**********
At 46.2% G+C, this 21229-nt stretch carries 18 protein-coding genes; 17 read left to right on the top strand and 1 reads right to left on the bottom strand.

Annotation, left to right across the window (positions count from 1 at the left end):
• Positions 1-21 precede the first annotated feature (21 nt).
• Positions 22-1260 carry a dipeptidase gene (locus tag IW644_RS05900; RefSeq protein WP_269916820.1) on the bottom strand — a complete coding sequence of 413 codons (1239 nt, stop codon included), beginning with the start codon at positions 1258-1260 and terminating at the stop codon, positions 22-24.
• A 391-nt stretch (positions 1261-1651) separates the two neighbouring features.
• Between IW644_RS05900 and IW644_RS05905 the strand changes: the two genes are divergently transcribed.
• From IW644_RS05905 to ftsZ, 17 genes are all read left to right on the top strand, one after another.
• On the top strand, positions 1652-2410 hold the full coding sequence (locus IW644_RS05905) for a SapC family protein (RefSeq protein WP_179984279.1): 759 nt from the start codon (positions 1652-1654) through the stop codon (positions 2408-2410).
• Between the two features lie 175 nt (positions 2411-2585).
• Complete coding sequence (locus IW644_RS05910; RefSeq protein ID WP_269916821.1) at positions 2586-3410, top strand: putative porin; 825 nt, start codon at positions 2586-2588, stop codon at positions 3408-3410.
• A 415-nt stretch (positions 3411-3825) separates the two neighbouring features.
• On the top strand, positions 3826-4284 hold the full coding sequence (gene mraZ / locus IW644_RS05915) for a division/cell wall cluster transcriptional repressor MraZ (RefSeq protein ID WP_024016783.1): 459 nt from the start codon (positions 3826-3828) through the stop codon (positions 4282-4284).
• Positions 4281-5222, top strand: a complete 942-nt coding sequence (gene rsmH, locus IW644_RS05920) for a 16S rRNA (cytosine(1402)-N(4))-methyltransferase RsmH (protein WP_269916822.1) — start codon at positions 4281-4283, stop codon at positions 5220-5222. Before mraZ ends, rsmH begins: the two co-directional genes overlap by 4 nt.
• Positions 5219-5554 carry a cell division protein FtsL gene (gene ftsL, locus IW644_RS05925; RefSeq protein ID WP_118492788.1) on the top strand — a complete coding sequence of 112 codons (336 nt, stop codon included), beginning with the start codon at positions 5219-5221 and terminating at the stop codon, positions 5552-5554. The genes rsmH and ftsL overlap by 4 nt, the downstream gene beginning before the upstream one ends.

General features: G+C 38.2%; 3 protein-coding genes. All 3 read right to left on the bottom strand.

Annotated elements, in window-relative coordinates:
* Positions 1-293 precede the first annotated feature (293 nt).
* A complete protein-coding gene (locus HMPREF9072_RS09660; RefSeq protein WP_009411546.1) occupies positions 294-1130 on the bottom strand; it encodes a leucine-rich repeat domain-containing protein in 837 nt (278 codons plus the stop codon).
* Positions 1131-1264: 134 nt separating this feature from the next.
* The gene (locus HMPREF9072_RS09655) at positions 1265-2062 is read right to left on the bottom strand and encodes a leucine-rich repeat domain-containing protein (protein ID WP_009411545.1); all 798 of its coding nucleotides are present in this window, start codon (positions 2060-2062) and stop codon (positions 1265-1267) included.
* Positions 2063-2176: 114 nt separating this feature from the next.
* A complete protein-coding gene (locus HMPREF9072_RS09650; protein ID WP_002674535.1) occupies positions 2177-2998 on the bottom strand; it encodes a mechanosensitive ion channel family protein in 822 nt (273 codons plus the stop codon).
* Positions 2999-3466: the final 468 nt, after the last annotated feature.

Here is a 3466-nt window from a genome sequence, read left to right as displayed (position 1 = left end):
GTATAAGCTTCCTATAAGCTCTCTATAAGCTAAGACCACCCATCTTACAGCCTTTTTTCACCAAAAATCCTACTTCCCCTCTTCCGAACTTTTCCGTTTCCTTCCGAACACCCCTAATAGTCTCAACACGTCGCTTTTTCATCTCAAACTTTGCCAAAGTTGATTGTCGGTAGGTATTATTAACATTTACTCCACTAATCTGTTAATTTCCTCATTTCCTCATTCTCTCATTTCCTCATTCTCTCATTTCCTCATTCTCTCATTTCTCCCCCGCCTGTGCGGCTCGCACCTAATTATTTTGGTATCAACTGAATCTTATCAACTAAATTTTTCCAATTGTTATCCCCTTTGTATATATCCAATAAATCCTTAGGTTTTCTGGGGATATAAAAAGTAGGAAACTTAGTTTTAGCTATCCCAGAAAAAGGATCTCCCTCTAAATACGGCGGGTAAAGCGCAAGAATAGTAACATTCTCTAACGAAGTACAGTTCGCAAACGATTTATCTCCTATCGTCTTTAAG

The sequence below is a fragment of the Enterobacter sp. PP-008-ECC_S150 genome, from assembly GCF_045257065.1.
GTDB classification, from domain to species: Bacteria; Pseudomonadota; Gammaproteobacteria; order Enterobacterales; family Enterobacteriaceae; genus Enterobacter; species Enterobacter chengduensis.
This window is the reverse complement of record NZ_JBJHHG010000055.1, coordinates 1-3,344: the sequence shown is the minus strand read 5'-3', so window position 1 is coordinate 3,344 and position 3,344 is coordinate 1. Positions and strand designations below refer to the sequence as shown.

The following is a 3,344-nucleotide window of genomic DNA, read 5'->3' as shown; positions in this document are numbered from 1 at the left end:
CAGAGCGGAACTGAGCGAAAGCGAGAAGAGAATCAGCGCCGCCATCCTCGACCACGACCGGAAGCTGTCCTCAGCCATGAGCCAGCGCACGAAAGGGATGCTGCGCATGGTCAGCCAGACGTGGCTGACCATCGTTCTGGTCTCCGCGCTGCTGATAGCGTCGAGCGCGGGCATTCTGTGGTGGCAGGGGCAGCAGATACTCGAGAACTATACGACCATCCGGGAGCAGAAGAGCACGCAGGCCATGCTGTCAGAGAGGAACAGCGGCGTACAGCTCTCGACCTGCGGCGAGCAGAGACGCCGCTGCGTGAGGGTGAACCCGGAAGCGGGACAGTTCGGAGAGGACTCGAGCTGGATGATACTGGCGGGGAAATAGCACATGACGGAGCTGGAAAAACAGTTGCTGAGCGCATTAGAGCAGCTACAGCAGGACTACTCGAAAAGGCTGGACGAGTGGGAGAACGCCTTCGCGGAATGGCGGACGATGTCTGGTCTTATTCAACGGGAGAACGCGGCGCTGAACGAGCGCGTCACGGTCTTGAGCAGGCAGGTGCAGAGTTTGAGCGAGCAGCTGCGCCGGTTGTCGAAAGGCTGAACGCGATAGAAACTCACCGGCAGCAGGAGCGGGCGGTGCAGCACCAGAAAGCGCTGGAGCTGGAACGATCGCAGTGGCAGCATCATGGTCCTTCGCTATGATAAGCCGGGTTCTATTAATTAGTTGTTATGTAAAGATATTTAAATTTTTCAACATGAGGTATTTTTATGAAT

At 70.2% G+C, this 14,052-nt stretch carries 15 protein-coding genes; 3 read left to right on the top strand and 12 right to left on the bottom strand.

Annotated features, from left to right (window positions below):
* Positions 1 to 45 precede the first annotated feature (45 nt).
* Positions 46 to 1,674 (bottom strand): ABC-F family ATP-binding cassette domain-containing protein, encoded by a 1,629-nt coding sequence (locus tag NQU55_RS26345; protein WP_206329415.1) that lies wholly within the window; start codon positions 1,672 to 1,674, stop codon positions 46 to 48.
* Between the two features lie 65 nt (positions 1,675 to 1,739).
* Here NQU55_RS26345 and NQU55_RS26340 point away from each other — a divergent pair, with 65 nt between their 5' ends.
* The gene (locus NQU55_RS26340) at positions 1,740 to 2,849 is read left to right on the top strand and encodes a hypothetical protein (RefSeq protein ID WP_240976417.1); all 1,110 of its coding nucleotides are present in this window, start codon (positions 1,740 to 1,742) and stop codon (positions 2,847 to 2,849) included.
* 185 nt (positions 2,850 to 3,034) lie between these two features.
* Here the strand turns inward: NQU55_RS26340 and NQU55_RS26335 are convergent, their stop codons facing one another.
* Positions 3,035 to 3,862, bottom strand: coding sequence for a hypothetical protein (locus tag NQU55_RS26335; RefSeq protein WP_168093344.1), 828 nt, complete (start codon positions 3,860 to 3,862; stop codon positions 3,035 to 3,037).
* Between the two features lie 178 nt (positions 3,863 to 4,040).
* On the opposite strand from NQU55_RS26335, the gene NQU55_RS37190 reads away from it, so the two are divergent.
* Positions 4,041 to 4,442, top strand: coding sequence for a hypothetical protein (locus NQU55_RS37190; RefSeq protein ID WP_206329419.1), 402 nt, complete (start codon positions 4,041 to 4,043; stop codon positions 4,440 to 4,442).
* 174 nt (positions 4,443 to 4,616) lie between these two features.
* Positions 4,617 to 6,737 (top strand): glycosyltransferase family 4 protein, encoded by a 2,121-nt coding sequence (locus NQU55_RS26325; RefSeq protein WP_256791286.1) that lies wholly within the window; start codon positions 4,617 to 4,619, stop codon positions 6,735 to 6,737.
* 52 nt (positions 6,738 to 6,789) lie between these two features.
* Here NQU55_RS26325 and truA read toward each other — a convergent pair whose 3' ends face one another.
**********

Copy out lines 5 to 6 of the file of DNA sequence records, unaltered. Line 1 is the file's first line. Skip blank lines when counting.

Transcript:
• A 391-nt stretch (positions 1261-1651) separates the two neighbouring features.
• Between IW644_RS05900 and IW644_RS05905 the strand changes: the two genes are divergently transcribed.